VMRO-DPMNE has been equivocal about the referendum. Although it opposes the agreement, it publicly favors both EU and NATO membership, and its new party president, Hristijan Mickoski, has neither endorsed the vote nor called for a boycott. It directed each individual to decide “with their conscience” whether to participate. Other opponents have openly urged their supporters to stay away from the polls, which will make reaching the 900,000-vote threshold all the more difficult. Their reasons are eclectic. The most common, advanced by nationalist groups and some diaspora organizations and intellectuals, is the supposed threat to national identity of changing the country’s name. Even though the agreement with the Greeks does allow the country to use the adjective “Macedonian” to describe its citizens and language, critics claim that adding the geographical designator “North” in front of “Macedonia” in the name of the country constitutes a real threat.
Others bemoan that the new international license plate abbreviation will no longer be MK or MKD, but NM or NMK. And it will surely be a headache for Macedonia to issue new documents—such as drivers’ licenses, stamps, and money—over a five-year period. The public, meanwhile, won’t like the ban on an earlier version of the national flag, which was based on the Vergina Sun, a symbol associated with an ancient Macedonian royal dynasty. Although that imagery has not been on the official Macedonian flag since 1995, it remains widely used in protests and can still be found in many public spaces, including on manhole covers.
Beyond these more quotidian concerns, the Macedonian government has also committed itself to review all monuments and buildings that evoke the country’s Hellenic heritage, with an eye toward removing them. The review will include many of the monuments that the previous government erected in the capital, Skopje, and elsewhere around the country, including most prominently a large equestrian statue of a “warrior on a horse,” widely understood to be Alexander the Great.
These monuments have been controversial since their inception, not just for their cost and the corruption surrounding them but also for their nationalist message, dubious aesthetic value, and low quality. Their implicit claim—which is not backed up by any serious historical evidence and was not part of national narratives until a decade or so ago—is that today’s Macedonians are linked to ancient Macedonians like Alexander. That idea has hardened the conflict with Greece. When the Gruevski government lost power, it was assumed that some of these statues—hundreds crowd the center of the city—would be dismantled. However, for the nationalists, such a concession is now unacceptable.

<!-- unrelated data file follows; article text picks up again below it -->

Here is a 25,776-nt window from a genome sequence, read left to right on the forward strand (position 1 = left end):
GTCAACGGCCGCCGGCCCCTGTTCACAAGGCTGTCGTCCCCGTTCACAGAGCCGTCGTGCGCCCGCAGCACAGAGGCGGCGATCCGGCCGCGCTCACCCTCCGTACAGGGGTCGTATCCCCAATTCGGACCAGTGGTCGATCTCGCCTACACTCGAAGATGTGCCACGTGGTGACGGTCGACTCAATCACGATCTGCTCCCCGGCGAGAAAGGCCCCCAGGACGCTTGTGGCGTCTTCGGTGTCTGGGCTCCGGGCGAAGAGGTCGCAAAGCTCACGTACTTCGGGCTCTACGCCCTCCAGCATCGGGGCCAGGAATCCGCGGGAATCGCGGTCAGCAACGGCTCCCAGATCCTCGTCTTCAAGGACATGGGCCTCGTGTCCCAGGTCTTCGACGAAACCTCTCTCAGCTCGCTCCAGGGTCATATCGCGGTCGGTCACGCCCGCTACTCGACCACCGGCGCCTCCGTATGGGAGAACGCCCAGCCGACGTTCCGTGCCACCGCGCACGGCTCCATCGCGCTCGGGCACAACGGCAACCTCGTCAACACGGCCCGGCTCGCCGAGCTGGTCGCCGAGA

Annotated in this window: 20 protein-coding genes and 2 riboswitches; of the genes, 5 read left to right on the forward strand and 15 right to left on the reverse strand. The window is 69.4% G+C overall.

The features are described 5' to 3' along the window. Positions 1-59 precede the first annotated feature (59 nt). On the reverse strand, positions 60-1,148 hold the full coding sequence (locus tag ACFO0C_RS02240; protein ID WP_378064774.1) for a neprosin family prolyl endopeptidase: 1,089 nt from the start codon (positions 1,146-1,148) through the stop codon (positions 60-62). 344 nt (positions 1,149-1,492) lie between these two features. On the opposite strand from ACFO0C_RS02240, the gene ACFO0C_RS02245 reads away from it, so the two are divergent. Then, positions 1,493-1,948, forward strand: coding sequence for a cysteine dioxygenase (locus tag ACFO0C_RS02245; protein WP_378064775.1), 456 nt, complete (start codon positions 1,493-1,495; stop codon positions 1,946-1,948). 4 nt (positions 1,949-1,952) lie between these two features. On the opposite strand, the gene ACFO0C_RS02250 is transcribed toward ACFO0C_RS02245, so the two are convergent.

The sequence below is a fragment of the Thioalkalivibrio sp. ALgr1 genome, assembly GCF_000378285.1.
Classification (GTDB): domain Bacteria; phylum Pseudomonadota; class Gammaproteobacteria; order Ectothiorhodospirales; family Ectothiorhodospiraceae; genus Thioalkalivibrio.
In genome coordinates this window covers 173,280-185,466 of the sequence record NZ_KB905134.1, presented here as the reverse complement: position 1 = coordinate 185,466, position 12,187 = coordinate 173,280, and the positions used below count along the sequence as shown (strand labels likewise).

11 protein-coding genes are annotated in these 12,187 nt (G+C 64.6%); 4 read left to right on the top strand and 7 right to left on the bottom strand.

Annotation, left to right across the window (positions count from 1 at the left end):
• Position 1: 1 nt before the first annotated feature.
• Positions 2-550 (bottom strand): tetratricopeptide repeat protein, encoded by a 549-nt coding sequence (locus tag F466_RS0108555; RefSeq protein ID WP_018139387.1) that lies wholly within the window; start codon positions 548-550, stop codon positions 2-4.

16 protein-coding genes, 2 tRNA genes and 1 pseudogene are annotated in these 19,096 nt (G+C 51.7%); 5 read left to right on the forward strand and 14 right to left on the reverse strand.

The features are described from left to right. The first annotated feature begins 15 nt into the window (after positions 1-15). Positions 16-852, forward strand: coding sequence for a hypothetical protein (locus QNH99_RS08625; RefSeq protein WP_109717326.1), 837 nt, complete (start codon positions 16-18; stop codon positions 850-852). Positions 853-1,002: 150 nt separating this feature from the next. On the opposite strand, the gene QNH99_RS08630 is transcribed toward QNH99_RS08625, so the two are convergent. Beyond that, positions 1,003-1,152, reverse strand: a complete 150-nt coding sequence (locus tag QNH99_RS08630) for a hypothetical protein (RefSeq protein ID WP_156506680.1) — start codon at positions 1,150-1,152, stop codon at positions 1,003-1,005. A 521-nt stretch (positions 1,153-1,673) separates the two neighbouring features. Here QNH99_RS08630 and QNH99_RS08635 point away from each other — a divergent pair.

Other opponents reject the agreement not so much for its content as for the very idea that Greece has managed to get its way. As they see it, Greece, a much larger country and a member of NATO and the EU, used its leverage with those institutions to bully Macedonia over the last 27 years. Any compromise would thus be unacceptable. This position found support in a 2011 decision of the International Court of Justice, which ruled that Greece should not have blocked Macedonia from joining NATO under the name “the former Yugoslav Republic of Macedonia.” But it does not resolve the actual conundrum on how to join NATO or the EU.
Finally, opponents on the left and some on the nationalist right oppose the agreement on the grounds that NATO membership is not even desirable for Macedonia and EU membership is not realistic.
It is true that NATO membership might seem to offer few tangible benefits to citizens. For critics, joining the club will come with major costs—including necessary upgrades for the army. It would also involve Macedonia more deeply in the dispute between Russia and the West, an uncomfortable place for a small country in the Balkans. Supporters, meanwhile, emphasize the stabilizing effects of membership and a possible reduction of Russian influence. Either way, membership may well be within reach. NATO invited Macedonia to begin accession procedures on July 12, just weeks after the initial agreement was signed. If it is ratified, Macedonia could join in the coming year. That would require ratification in all NATO member parliaments, which seems fairly likely.